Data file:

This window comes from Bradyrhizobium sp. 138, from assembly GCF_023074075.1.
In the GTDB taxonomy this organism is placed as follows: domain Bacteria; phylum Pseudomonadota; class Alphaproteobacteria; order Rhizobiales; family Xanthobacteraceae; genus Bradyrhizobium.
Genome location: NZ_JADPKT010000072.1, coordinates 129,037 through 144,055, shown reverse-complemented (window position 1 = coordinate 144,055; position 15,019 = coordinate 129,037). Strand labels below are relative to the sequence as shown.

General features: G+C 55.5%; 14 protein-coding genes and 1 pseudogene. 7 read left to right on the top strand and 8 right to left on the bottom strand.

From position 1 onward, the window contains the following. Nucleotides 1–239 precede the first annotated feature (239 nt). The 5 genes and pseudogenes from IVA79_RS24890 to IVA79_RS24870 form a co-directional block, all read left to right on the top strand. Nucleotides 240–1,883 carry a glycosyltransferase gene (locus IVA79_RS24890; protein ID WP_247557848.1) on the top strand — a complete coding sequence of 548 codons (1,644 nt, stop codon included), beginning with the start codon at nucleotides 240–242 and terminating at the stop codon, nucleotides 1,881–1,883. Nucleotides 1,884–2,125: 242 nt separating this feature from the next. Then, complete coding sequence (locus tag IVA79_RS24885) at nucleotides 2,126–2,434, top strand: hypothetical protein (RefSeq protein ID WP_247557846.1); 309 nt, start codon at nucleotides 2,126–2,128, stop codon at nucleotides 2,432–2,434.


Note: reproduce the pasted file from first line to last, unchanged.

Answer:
This window comes from Bradyrhizobium sp. 138, from assembly GCF_023074075.1.
In the GTDB taxonomy this organism is placed as follows: domain Bacteria; phylum Pseudomonadota; class Alphaproteobacteria; order Rhizobiales; family Xanthobacteraceae; genus Bradyrhizobium.
Genome location: NZ_JADPKT010000072.1, coordinates 129,037 through 144,055, shown reverse-complemented (window position 1 = coordinate 144,055; position 15,019 = coordinate 129,037). Strand labels below are relative to the sequence as shown.

General features: G+C 55.5%; 14 protein-coding genes and 1 pseudogene. 7 read left to right on the top strand and 8 right to left on the bottom strand.

From position 1 onward, the window contains the following. Nucleotides 1–239 precede the first annotated feature (239 nt). The 5 genes and pseudogenes from IVA79_RS24890 to IVA79_RS24870 form a co-directional block, all read left to right on the top strand. Nucleotides 240–1,883 carry a glycosyltransferase gene (locus IVA79_RS24890; protein ID WP_247557848.1) on the top strand — a complete coding sequence of 548 codons (1,644 nt, stop codon included), beginning with the start codon at nucleotides 240–242 and terminating at the stop codon, nucleotides 1,881–1,883. Nucleotides 1,884–2,125: 242 nt separating this feature from the next. Then, complete coding sequence (locus tag IVA79_RS24885) at nucleotides 2,126–2,434, top strand: hypothetical protein (RefSeq protein ID WP_247557846.1); 309 nt, start codon at nucleotides 2,126–2,128, stop codon at nucleotides 2,432–2,434.